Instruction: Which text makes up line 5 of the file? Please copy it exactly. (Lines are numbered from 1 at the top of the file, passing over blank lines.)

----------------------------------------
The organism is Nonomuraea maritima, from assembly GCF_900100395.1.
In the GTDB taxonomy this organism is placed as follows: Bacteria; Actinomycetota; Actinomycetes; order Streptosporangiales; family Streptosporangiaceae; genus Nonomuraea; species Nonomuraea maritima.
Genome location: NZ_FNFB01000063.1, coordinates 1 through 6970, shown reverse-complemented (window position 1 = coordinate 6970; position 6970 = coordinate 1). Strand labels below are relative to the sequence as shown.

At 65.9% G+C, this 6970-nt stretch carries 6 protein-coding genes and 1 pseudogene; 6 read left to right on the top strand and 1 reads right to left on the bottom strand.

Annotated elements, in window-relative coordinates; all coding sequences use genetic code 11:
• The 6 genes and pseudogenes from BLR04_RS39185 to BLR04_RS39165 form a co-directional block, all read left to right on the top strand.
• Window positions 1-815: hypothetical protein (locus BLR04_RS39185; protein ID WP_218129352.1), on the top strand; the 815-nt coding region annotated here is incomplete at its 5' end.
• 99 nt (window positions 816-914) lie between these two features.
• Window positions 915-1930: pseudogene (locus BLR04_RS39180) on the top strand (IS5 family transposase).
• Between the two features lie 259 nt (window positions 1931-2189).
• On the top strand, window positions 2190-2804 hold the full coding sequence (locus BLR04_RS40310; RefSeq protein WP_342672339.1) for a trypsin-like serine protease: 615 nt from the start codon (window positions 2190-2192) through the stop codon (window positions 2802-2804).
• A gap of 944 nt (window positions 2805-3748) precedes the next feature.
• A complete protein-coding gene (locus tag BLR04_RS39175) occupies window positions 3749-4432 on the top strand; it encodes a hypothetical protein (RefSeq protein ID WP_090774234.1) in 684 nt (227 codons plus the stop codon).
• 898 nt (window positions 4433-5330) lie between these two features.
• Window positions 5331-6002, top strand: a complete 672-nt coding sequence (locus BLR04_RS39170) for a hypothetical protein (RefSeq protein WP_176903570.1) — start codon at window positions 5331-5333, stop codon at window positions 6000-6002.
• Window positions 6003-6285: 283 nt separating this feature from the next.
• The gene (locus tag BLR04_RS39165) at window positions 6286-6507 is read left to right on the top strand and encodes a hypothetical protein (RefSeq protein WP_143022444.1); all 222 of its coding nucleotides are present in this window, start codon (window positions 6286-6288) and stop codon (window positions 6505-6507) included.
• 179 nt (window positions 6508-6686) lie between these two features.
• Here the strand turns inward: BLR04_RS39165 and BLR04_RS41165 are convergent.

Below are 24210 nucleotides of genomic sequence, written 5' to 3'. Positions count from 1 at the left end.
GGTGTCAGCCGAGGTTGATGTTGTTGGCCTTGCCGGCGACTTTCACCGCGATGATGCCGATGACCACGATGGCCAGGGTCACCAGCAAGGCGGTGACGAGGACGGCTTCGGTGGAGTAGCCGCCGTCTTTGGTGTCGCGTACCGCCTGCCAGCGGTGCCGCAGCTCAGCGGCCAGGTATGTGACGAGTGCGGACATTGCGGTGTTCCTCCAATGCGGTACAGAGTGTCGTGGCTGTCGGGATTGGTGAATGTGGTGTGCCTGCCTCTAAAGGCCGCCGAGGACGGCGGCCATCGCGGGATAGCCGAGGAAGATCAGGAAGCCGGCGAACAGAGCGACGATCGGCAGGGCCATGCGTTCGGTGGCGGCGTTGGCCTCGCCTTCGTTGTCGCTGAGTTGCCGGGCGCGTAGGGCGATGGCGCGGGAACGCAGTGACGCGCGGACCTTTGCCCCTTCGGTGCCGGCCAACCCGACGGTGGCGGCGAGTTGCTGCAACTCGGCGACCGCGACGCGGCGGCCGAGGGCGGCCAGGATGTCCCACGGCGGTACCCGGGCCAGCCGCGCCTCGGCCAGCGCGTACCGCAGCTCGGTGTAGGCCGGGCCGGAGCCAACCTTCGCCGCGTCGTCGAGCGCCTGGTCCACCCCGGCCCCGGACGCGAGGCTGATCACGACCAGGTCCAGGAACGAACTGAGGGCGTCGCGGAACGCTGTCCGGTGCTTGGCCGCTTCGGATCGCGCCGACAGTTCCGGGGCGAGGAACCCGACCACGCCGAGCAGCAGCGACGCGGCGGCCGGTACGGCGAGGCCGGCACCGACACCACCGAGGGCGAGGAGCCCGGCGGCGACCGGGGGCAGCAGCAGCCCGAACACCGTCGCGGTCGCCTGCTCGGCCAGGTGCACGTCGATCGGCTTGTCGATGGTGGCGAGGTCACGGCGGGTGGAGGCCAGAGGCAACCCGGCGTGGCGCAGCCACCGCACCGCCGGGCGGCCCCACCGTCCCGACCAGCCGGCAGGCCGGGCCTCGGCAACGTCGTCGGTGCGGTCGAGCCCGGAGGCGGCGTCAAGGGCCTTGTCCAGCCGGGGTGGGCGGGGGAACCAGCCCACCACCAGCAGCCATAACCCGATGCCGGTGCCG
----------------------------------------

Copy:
Annotated elements, in window-relative coordinates; all coding sequences use genetic code 11: